They were worried about their personal property that was taken when they were captured. Some of them had large sums of money, others had their car taken by the coalition forces, others just s watch or a special pen. The good thing is that we try to honor their claims, to find their stuff or compensate them with cash, for the things they are missing. We make every effort to insure we are fair and upright with them. For the most part we don’t even question their requests, we just honor them and make every effort to find out what has happened to their stuff. You can imagine what an enormous task that can be. Some of them were captured by troops that were just moving through the area, as they pushed northward, with out much regard for the individual’s personal affects. It is not like they have some great inventory handling system, to insure that everything travels with the prisoner to his final destination. The sheer numbers of prisoners that we have been handling along with the speed of the movement of troops, make it almost impossible to try to keep up with all the personal affects.
It was hot in the waiting tent, as you can imagine, with no AC or cooling fan. I went out to get them some cigarettes for the long journey home, a few bottles of cold water and some things to munch on. I also grabbed an interpreter so I might give them a few final words as they now begin the next phase of their life.
I told them that it was time to go home and get to work, working as an active participant in the rebuilding of their nation. They have been waiting long enough, now it was their turn to make a difference in any way they can. They have a new freedom that came at a cost, one they needed to work to pay back. They have a responsibility to be part of the positive solution in helping the coalition forces build a new Iraq. I told them to not be lazy, don’t just sit back and do nothing, don’t let the smaller but louder minority direct the course of their new nation.
They were so appreciative; expressing over and over their thanks for all that others and I had done for them. Yes I have to admit it was great seeing their appreciation, not just for me but also for the two majors who really made most of this happen. I applaud their tireless efforts in assuring their release. One female major in particular and one tall major that came with our group, have really been the driving force to make this glorious day happen.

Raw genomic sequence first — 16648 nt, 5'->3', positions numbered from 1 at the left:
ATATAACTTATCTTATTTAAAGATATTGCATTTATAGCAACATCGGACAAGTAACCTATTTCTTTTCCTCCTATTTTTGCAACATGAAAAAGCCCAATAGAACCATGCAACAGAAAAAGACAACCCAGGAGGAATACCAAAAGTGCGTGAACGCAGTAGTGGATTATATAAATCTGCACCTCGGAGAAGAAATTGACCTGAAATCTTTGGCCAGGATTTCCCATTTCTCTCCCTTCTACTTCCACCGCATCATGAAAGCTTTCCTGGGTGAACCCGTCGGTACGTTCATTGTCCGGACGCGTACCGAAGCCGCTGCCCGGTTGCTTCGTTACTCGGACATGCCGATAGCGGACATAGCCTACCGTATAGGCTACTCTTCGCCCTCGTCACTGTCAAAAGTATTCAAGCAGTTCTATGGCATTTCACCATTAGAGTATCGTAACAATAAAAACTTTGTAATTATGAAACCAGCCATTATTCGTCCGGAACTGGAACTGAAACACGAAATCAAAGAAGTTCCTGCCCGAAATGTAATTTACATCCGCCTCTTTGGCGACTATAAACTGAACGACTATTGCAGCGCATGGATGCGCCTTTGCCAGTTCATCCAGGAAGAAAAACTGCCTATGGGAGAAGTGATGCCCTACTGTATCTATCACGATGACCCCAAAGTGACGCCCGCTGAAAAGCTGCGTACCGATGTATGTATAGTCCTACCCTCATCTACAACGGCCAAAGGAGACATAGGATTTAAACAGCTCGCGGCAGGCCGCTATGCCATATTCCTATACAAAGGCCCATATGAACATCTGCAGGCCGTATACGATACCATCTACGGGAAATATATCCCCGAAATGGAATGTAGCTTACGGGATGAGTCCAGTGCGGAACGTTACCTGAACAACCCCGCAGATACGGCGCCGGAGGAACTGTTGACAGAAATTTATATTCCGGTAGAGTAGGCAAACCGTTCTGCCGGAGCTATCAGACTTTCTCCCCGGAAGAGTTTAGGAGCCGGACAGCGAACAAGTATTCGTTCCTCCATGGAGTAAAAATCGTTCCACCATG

I will never forget the look on the prisoners face. I was able to capture the moment with a camera, so I can reflect on it later.
Later during the week, my team got word that we were going to be able to travel south back into Kuwait City, to a large army base called Camp Doha. We had been working so hard lately, that this news came at a great time for all of us. As a team, we were about ready to hit the wall, if we didn’t get a break soon. All of us were just so ready to let our hair down and just have some good old-fashioned fun. The thought of getting away for a couple of days, doing some R and R, rest and relaxation, was just what the doctor ordered.
Thursday morning 8 of us jumped into 2 hummers, geared up with our full battle rattle, with Kevlar helmets, flack jackets, weapons loaded for bear, which was all required by army policy, so that we could travel south for a few hours to get to the camp. Tooling down the road again, flying high, doors off the hummer, yelling out tunes at the top of our lungs, feeling free and easy.
We got down to Doha, ready to p a r t e i. The army has rented a resort area they call the marble palace, that has a large swimming pool and a club house, with pool tables, coffee shop, a music room with instruments, large TV and more than anything AC, air-conditioning, cool air, acclimatized conditions, cold air that you can breath and feel. Wow.
We hung out at the pool, playing volleyball, drinking ice slushes and getting wet in cold water, what can I say. For a few hours I was able to forget where I was. I totally forgot that I was in Iraq or Kuwait, not even thinking that I was in a foreign country. For that moment I could have been anywhere in the US, anywhere but where I was. I ordered a cheeseburger with fries, listened to some good music, and just chilled out.
They were playing some good dance tunes, so I just couldn’t resist the urge to jump up and shake it up a bit. There was this big 300 pound black women already getting her groove on, so I gave her a run for her money, showing her that even an older white boy could have some dance moves.
After playing at the Marble Palace, we went back over to the camp to pig out on some junk food, like two full size pizzas and a full bucket of KFC, just for three of us, we snagged some ice cream just to top it off. What a treat and boy was I full afterwards, but I was not going to worry about calories, fat grams or any other road block to totally indulging myself.